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Eur Respir J. 2017 August; 50(2): 1700257.
Published online 2017 August 10. doi:  10.1183/13993003.00257-2017
PMCID: PMC5593343

Effect of continuous positive airway pressure on blood pressure and metabolic profile in women with sleep apnoea

Abstract

Continuous positive airway pressure (CPAP) reduces blood pressure levels in hypertensive patients with obstructive sleep apnoea (OSA). However, the role of CPAP in blood pressure and the metabolic profile in women has not yet been assessed. In this study we investigated the effect of CPAP on blood pressure levels and the glucose and lipid profile in women with moderate-to-severe OSA.

A multicentre, open-label, randomised controlled trial was conducted in 307 women diagnosed with moderate-to-severe OSA (apnoea–hypopnoea index ≥15 events·h–1) in 19 Spanish Sleep Units. Women were randomised to CPAP (n=151) or conservative treatment (n=156) for 12 weeks. Changes in office blood pressure measures as well as in the glucose and lipid profile were assessed in both groups.

Compared with the control group, the CPAP group achieved a significantly greater decrease in diastolic blood pressure (−2.04 mmHg, 95% CI −4.02– −0.05; p=0.045), and a nonsignificantly greater decrease in systolic blood pressure (−1.54 mmHg, 95% CI −4.58–1.51; p=0.32) and mean blood pressure (−1.90 mmHg, 95% CI −4.0–0.31; p=0.084). CPAP therapy did not change any of the metabolic variables assessed.

In women with moderate-to-severe OSA, 12 weeks of CPAP therapy improved blood pressure, especially diastolic blood pressure, but did not change the metabolic profile, compared with conservative treatment.

Short abstract

CPAP reduces blood pressure levels, but does not change the metabolic profile in women with sleep apnoea http://ow.ly/sW9h30bgbAy

Introduction

Although obstructive sleep apnoea (OSA) is a common disorder in women, with prevalence rates of 6–20% [1, 2], there is little evidence about the effects of treatment on the cardiovascular and metabolic outcomes of this sleep disorder in women. This may be because OSA has largely been considered a “male” disorder [3], thereby reducing the research on this topic in the female population. Accordingly, the growing evidence obtained in males has been applied to females, taking for granted that the response to OSA treatment would be similar in the two sexes. However, we know that OSA differs between men and women in terms of prevalence, pathophysiology, severity, polysomnography findings and clinical presentation [49], and previous population- and clinic-based studies have found that the female phenotype of OSA is strongly associated with age, obesity and hypertension, but not with excessive daytime sleepiness [2, 10].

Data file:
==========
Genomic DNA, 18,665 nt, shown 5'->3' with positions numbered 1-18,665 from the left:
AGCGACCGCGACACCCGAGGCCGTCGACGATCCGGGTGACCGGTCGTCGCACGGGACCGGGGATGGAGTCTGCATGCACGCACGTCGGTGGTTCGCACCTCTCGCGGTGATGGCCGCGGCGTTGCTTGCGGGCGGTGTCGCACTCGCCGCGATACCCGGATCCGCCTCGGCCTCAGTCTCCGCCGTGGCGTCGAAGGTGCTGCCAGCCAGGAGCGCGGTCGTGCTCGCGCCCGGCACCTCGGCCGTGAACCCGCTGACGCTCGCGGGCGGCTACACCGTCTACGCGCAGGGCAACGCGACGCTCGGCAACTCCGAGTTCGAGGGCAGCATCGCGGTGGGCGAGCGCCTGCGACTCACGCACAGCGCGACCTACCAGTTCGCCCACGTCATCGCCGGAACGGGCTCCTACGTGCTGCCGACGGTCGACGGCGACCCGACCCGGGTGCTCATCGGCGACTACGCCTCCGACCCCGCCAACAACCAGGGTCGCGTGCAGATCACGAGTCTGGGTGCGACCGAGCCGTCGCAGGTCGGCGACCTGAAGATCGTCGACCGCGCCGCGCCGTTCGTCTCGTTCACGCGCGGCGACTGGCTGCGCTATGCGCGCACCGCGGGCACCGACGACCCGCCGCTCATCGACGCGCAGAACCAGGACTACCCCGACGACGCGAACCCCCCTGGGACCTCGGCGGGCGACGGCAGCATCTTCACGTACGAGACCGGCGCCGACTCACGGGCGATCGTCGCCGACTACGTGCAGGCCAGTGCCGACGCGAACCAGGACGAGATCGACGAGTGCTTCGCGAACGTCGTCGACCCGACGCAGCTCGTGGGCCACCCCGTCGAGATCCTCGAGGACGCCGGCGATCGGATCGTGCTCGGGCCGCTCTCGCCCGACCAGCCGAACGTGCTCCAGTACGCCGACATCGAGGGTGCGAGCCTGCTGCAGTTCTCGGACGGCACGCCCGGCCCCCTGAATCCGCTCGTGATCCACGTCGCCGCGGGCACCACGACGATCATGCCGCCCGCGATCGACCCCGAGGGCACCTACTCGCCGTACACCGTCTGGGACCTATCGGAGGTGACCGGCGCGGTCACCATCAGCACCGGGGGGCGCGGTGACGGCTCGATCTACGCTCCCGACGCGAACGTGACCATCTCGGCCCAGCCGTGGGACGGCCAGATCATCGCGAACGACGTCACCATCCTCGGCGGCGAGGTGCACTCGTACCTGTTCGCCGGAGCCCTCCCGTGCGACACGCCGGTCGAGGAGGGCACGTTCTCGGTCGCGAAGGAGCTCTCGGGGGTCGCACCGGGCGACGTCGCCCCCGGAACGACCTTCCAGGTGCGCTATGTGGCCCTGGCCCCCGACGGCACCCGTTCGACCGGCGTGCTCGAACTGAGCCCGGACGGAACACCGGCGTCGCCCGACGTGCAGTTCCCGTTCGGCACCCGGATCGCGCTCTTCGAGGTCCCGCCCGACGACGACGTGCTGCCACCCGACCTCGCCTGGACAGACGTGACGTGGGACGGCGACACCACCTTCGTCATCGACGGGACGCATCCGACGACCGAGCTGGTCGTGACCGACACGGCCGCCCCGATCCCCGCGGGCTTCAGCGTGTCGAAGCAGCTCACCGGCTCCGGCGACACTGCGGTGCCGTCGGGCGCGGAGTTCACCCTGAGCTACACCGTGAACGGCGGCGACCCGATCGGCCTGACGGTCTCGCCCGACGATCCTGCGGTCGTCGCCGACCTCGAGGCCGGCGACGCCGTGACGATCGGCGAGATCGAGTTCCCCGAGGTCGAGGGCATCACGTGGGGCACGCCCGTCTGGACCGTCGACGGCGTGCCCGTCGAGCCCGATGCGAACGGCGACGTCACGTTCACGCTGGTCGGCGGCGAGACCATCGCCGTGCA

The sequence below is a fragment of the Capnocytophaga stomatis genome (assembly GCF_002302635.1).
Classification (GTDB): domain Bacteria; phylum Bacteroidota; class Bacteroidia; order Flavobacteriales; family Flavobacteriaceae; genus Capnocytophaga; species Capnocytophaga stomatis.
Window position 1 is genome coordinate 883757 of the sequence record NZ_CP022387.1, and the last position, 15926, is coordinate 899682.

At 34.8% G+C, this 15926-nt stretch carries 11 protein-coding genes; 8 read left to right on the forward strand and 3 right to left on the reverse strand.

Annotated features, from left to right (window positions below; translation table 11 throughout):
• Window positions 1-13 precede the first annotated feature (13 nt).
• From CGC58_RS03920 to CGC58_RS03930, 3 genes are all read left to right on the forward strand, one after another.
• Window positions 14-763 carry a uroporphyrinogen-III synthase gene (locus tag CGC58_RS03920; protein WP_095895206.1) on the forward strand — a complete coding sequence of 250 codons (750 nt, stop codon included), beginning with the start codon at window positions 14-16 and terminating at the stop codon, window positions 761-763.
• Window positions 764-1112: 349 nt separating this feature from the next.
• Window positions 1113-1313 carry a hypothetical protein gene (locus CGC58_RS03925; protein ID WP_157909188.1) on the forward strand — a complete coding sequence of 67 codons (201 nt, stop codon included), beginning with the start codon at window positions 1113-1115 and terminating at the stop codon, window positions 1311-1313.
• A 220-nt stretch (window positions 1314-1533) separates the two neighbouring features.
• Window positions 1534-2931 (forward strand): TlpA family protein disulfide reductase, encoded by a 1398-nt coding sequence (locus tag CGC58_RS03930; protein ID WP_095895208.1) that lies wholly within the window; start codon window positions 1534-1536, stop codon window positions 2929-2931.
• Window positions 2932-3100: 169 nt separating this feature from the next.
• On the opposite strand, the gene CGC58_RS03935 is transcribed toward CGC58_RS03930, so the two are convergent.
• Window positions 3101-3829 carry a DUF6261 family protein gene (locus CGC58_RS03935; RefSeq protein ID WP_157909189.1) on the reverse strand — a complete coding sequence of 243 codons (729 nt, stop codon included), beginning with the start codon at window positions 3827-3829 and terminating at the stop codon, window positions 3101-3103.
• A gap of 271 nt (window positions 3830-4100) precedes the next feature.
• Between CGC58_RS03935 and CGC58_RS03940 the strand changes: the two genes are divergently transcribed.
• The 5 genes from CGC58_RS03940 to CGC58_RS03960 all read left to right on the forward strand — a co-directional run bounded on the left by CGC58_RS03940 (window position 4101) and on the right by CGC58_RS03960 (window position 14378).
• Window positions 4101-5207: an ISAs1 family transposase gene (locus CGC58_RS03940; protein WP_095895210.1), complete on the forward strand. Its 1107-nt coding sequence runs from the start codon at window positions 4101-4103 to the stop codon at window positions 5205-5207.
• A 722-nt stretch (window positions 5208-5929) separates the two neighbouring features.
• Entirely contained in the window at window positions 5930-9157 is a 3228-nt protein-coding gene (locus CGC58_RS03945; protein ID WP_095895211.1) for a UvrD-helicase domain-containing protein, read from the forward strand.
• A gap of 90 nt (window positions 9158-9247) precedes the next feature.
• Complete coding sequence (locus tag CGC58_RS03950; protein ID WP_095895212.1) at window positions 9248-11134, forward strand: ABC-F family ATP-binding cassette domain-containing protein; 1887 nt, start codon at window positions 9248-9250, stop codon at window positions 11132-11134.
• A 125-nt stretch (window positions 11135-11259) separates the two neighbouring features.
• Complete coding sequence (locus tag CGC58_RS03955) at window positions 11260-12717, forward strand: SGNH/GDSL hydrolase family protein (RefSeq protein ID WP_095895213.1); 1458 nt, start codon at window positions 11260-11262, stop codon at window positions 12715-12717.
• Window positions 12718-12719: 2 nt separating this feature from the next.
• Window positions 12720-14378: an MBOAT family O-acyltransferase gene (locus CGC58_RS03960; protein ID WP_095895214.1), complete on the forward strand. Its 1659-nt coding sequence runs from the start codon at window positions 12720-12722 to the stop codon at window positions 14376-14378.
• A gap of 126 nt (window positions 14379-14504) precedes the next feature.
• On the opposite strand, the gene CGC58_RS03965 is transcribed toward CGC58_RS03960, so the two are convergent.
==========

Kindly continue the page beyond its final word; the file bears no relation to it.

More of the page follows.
Continuous positive airway pressure (CPAP) is the treatment of choice for patients with symptomatic OSA. High-quality evidence based on randomised controlled trials (RCTs) has demonstrated that CPAP reduces blood pressure [1113]. Recent data suggest that it may also improve the glucose and lipid profile [14, 15]. These studies failed to examine sex differences, however, and they were conducted in either exclusively or predominantly male cohorts. Consequently, it remains unclear whether these positive effects of CPAP therapy can be translated to women or whether this population behaves and responds to treatment in a different way from males.

As hypertension may be a therapeutic target for CPAP therapy in female patients with OSA, in the present study we investigated the effect of CPAP on office blood pressure measures, as well as on the glucose and lipid profile of women diagnosed with moderate-to-severe OSA.

Methods

Design, settings and participants

This study is part of a larger study, designed to address the effect of CPAP on different clinical outcomes, in a population exclusively composed of women (ClinicalTrials.gov identifier: NCT02047071). The effect of CPAP on quality of life, the primary end-point of this trial, has been reported [16]. The present study deals with the secondary end-points: the effect on blood pressure levels and the metabolic profile.

We conducted a multicentre, open-label, RCT of parallel groups with final blind evaluation. Participants were enrolled in 19 Spanish Sleep Units between February 2014 and February 2015. The study was approved by the ethics committee of each participating centre. All the participants provided informed signed consent.

Women aged 18–75 years referred for suspicion of OSA and diagnosed with moderate-to-severe OSA (apnoea–hypopnoea index (AHI) ≥15 events·h–1) were eligible for the study. Participants were enrolled on the basis of the presence of moderate-to-severe OSA and irrespective of cardiovascular comorbidities. Exclusion criteria are detailed in the supplementary material.

Procedures

Sleep study

Every woman underwent a diagnostic sleep study by means of an unattended, home respiratory polygraphy, using a device validated against polysomnography, and following the Spanish Society of Pneumology and Thoracic Surgery Guidelines for OSA diagnosis and treatment [17]. A detailed description of the recording montage and sleep scoring procedures is given in the supplementary material.

Baseline visit

After OSA diagnosis, the participants completed a standardised protocol that included the following variables: age, menopausal status, anthropometric measures (body mass index (BMI), neck circumference and waist-to-hip ratio), smoking habit, physical activity, subjective sleep duration, subjective sleepiness measured by the Epworth Sleepiness Scale [18], cardiovascular risk factors and medication, and clinical complaints related to OSA.